Tuesday, September 06, 2005

TIFs: Crony Capitalism

On of the currently fashionable ways government has of subsidizing business is the TIF — tax increment financing district.

Is sounds reasonable. Government pays for development, and gets the money back in increased property taxes. As one source explains:
TIF uses the additional property taxes paid as a result of development in the district to pay for part of the development costs. When a new building is constructed, the market value of the property and its property taxes typically rise. Classic examples would be building a new store on an undeveloped parcel or replacing one or more old buildings with a new, larger building. In both of these instances, the market value of the property will rise because the improvements add value to the parcel.
Does that sound perfectly sensible?

If it does, you need to get used to thinking further about these issues.

All economic development tends to increase property taxes. Add a room to your house, guess what happens? The value of your property increases, and your taxes increase.

American business invests billions in the economic development of America’s cities without demanding TIF subsidies.

But sometimes politically well-connected business interests can convince local officials give them multi-million dollar subsidies from TIF districts. The officials explain to the taxpayers that “it’s not really costing you anything, since we’ll get it all back in property taxes.”

But the truth is that investors do have millions of their own money to spend. If government refuses to subsidize them, they have to invest the money somewhere. Of course, if other localities do agree to subsidize them, they may go there. But that’s an inefficient use of resources, and state governments should not allow localities to complete like this.

Who gets the short end of the stick when they do compete using TIF districts? Local businesses that can’t easily pick up and move, small businesses that don’t have the clout to demand TIF districts for themselves and taxpayers who are saddled with the debt for the money used to subsidize favored businesses. They have been promised that increased property taxes will cover it, but they have no guarantee of that, especially if the subsidized business goes belly up.

A recent study from the Heartland Institute studied five Chicago TIF districts in depth, and came to several conclusions:
  • TIF did not consistently increase the number of businesses; of the three commercially oriented TIF districts studied, two experienced a net loss of businesses.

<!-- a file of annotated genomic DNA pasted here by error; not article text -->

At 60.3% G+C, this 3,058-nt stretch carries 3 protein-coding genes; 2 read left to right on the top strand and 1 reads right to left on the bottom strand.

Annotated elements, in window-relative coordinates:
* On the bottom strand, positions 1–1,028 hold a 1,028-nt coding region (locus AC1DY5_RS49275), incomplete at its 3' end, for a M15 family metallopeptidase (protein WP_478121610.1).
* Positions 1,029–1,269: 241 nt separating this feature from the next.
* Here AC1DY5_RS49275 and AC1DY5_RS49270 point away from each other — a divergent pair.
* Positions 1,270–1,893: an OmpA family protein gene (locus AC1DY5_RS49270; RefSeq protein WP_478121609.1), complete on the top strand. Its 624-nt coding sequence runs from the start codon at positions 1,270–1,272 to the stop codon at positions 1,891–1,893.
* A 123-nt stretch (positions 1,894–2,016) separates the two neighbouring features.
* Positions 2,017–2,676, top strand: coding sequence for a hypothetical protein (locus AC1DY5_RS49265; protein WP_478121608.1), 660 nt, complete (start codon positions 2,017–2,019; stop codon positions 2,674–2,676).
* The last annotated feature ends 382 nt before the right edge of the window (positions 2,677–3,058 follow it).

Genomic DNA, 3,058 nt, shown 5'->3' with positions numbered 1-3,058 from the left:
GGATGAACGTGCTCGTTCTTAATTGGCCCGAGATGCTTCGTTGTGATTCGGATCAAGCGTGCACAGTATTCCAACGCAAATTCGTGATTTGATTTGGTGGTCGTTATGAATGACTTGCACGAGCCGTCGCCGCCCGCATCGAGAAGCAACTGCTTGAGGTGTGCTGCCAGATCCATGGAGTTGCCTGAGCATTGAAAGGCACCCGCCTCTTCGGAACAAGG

• TIF did not result in a net increase in the number of jobs. Job losses in the neighborhoods surrounding each TIF district more than offset any increase in the number of jobs inside the TIF district.
  • TIF tended to increase residential property sales, but the impact on housing prices was mixed. In some TIF districts, median housing prices increased faster than the citywide median, in other cases more slowly.
In other words, a mixed picture, and one that hardly justifies millions in government subsidies.

One local critic of TIF has been former Mayor of Milwaukee John Norquist. In spite of having left office under a cloud, Norquist is in fact a policy wonk of some distinction. According to journalist Bruce Murphy:
Norquist, who served in the legislature when the TIF law was passed, notes the bill was promoted by business leaders to “hot wire development in the Inner City.” Instead, he notes, it’s become a standard offering in the suburbs, so that in the city, “there’s a certain amount of TIFs you have to do just for defensive purposes.”

Norquist argues that TIFs reward insiders at the expense of other developers. “It makes insider contacts more important than anything,” he argues. “So you get less variety of developers. When we stopped offering subsidies for Downtown development, then the little developers started showing up. Instead of two or three developers, the few like Gary Grunau, we had 30.”

Norquist argues that reliance on TIF subsidies can “suppress other buildings from being built that the market would do on its own.”
It is certainly good that local communities care about attracting business. The problem is that the honest tools for doing this — good education, good police protection, low taxes — are hard to achieve, and would require taking on powerful entrenched interests.

It’s easier to resort to crony capitalism, and then turn to the voters and say “look at the development I produced.” With some luck, they won’t have figured out the scam.

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